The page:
The United States is the sole producer of wheat whiskey. Their mellow sweetness and subtlety win over audiences. Flavors of toffee, vanilla, and honey are typical in wheat whiskies. Those sweet, silky qualities that made them uncommon in the past are driving their rising popularity. Bourbon whiskey is defined by being a minimum of 51% corn mash and being produced in the United States. It’s another component that makes drinks go down smoothly, with flavors reminiscent of honey butter, cream, and even toasted marshmallow.
Some whiskies are manufactured with mixtures featuring these grains in varying proportions, while others include only one or none of these grains at all. When picking a whiskey, it’s important to think about the flavor profile you’re after and the grains that were used in its production.
Barrels and the Flavour They Transfer
Answering the question, “What is a good whiskey?” often involves discussing the various types of barrels used in the aging process. Whiskey’s flavor is greatly influenced by the barrels it is matured in. Oak oil seeps into whiskey over time since most whiskey barrels are composed of oak. Whiskey, and Bourbon in particular, can get its distinctive flavor from either aging in brand new barrels or in barrels that previously held a different liquid; the latter method is more common.
Brand New Oak Casks
Brand new, never-before-used oak barrels are called “virgin oak barrels.” As a result, the whiskey takes on a more robust wood flavor. Bourbon is aged in brand-new wood barrels.
Empty Bourbon Barrels
Once a Bourbon has been aged in a virgin barrel, it can be repurposed to age other whiskies like Scotch. The fruity notes of the Bourbon that was aged in these barrels are complemented by the vanilla notes.
Out of Port Barrels
Flavors unique to port wine, such as fig and sultana, are transferred to wine aged in barrels formerly used to store port. Flavors vary with the type of port used.
The Used Sherry Casks
Dried fruit notes, similar to those imparted by port wine barrels, are also provided by those used to age sherry. Since sherry has a drier flavor profile than port, whiskey matured in sherry barrels should have a drier quality as well. This is by no means a full list of whiskey barrels, but it should give you a general notion. Whiskey aged in a given barrel will take on the characteristics of whatever liquor was stored there before.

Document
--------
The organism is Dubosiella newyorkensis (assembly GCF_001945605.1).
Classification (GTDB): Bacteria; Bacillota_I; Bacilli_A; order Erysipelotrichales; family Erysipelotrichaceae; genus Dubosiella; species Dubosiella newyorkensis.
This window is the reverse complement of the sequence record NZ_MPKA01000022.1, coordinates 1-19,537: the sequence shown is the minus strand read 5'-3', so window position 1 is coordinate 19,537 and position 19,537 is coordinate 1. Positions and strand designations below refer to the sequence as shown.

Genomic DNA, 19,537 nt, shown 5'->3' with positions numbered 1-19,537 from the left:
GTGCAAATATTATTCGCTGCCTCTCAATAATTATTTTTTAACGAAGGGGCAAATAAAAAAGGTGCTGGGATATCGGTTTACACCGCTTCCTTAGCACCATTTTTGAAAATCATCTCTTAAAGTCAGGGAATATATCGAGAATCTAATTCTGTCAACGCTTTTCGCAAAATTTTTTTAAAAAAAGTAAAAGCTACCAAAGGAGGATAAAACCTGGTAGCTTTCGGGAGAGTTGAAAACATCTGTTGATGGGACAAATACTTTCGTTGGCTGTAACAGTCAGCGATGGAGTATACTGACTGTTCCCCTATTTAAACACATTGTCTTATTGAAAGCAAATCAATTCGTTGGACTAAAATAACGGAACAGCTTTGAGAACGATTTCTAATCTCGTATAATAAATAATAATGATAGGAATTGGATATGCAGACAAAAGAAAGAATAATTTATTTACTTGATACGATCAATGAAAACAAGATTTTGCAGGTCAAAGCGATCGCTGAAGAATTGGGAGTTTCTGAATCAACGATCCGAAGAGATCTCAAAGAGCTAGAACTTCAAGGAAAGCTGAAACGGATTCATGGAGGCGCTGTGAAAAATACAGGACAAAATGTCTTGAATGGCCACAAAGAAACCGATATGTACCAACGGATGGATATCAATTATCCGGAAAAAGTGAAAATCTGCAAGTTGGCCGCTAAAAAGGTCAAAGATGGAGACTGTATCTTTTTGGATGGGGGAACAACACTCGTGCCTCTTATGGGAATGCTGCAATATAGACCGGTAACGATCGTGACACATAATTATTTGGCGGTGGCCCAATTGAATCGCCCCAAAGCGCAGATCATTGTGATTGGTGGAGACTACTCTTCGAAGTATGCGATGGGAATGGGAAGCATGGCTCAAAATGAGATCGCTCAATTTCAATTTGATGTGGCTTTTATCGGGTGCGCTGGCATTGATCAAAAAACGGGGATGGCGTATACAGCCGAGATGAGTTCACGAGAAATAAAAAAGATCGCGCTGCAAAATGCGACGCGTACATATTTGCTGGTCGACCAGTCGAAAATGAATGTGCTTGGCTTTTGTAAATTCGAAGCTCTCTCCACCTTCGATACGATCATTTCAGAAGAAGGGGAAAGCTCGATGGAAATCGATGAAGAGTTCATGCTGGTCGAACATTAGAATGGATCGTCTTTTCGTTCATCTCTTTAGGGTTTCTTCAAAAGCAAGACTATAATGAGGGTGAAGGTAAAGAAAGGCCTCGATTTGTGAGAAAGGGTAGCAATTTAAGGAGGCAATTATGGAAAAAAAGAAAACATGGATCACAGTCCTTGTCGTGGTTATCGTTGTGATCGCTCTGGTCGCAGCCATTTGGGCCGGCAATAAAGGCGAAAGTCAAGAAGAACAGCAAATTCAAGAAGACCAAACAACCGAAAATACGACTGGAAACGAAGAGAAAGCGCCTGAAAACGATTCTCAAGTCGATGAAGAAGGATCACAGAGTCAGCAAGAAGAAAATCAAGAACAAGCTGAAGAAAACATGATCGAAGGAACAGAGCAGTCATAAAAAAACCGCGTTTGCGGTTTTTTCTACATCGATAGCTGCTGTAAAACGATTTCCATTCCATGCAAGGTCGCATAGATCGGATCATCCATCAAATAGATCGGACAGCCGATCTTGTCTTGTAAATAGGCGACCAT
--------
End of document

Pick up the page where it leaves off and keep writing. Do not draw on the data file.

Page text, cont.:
What Happens to the Flavour of Whiskey When It Ages?
We covered the various barrels available for aging whiskey; now let’s examine the process itself. Is it the aging that determines the quality of whiskey?
Many people believe that the longer a bottle of whiskey has been aged, the better it is. Long-aged whiskies are typically more expensive than their younger counterparts. However, age is not always indicative of quality. As the wood barrel ages, its temperature rises and falls. Because of the wood’s expansion and contraction, oxygen is released into the liquids.
This can be used to impart a wide range of new flavors into the whiskey. whiskey aged in charred oak barrels loses some of its harsh alcohol flavors as a result of the charring. As time passes, the hue matures into rich gold with a smokey caramel undertone.
Do You Enjoy Your Whiskey? Then It’s a Great Whiskey!
The most crucial element in determining whether or not a whiskey is “good” is whether or not you enjoy drinking it. The question “What is a good whiskey” is one we hear frequently; perhaps, you can now answer it for yourself.
You should now have enough information to make an informed choice when selecting a memorable whiskey; however, if you’d like to learn more about specific brands to consider, additional details about the various whiskey styles, and even more specifics about what makes a good whiskey, please visit WhiskeyD.